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Consulting Demons: Inside the Unscrupulous World of Global Corporate Consulting Hardcover – January 26, 2000

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Editorial Reviews Review

With the ubiquitous term consultant now being bandied about as practically every second person's job description, Consulting Demons is a book for everyone. At once an entertaining account of one man's personal odyssey through the various levels and organizations of the corporate consulting world, an informed opinion given to fresh-faced MBAs choosing this profession as a career, and an ominous warning to clients not yet privy to its inner workings, Consulting Demons is a compelling read.

Earning an undergraduate degree in political science at MIT, Lewis Pinault channeled his interests in space development into areas more salable in the late 1970s, namely, ocean engineering and Japanese. Hired directly out of college by a Japanese shipbuilder, he spent the next few years living in the conglomerate's dilapidated dormitories, mastering the language and gaining valuable project management experience. Pinault's introduction to the alluring world of corporate consulting came through company contact with consultants from the Boston Consulting Group (BCG), and a year later he'd been willingly sucked into the vortex of a fast-paced, all-consuming 12-year consulting career. His ensuing adventures led him throughout Southeast Asia, in and out of BCG, the MAC Group, Gemini Consulting, Arthur D. Little (ADL), and finally Coopers & Lybrand, and through a number of less-than-professional exercises in client scamming and industrial espionage (otherwise known as benchmarking).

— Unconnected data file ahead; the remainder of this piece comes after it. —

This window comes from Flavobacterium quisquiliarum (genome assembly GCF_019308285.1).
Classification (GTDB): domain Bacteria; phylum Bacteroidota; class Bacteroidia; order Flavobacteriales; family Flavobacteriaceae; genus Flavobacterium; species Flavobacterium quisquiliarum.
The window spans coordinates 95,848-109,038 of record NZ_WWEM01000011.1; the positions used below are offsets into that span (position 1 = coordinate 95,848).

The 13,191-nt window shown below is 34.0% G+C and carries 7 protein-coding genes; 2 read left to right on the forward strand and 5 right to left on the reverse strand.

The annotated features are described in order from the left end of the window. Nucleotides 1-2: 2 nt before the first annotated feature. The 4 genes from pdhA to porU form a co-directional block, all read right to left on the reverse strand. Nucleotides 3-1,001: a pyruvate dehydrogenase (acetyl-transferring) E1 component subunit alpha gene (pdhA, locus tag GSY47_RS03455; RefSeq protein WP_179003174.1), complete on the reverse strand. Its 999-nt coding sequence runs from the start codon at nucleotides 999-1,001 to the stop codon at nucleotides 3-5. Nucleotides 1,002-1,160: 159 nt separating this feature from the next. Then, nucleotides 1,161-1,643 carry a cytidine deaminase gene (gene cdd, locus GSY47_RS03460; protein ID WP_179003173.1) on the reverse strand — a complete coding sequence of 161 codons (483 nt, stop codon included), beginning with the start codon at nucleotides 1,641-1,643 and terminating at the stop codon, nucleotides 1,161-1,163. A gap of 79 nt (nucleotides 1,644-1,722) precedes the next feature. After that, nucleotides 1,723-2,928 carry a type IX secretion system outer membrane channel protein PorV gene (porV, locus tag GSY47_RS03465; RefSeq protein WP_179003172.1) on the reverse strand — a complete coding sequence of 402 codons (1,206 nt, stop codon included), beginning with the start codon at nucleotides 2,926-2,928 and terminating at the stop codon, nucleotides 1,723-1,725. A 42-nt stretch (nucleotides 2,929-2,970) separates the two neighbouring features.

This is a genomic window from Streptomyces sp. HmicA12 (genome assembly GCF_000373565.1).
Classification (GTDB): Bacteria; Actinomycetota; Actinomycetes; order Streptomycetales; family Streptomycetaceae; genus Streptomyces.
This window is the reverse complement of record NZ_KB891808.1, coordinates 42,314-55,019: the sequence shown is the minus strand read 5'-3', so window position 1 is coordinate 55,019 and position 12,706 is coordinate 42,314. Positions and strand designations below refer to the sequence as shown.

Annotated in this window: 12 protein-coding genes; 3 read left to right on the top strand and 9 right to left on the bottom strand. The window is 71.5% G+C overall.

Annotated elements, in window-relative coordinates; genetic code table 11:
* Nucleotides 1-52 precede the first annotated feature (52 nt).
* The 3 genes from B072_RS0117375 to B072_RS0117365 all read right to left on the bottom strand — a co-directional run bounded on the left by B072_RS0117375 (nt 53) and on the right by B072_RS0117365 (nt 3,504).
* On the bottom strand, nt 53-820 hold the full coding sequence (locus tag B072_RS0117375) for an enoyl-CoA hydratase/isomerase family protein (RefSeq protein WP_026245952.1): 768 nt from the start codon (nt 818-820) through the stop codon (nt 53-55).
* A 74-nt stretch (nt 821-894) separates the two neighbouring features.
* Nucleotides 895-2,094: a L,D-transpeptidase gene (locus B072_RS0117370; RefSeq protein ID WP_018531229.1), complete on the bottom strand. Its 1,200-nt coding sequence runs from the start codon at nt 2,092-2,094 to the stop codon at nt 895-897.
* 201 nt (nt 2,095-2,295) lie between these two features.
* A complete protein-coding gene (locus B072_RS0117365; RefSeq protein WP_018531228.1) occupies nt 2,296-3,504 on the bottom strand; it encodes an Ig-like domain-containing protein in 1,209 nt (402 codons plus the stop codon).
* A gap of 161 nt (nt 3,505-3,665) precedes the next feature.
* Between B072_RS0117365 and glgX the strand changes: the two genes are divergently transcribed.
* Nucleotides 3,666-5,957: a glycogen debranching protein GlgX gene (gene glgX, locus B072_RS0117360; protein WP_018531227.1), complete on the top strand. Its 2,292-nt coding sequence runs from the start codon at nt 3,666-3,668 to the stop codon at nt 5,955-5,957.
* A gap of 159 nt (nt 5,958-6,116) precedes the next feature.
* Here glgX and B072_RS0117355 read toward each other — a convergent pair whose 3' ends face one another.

Having left the sanctums of global consultancies to pursue his original aspirations in science and the law, Pinault has written an exposé of considerable force. Part autobiography, part cautionary manual, the book presents a dark picture of the world of management consulting; in fact, each of its chapters ends with a "Consulting Demonology" tract, including such topics as "Client Beware: Consultants' Spycraft Charms" and "Red Spots and Other Ruses Consultants Use to Close on Large Fees." Though Pinault's tone is sometimes rather arrogant, it serves to reinforce the nature of the consulting game, one that this book portrays as risky and lucrative for the consultant but extremely costly and often not worthwhile for the client. If you're already a bona fide member of the ever-growing management consultant population, read this book and measure your worth as a successful trickster or unknowing drone. If you're thinking of becoming a consultant, read this book and think again. If you're a client about to sign a pact with the devil (or its demons), beware. --S. Ketchum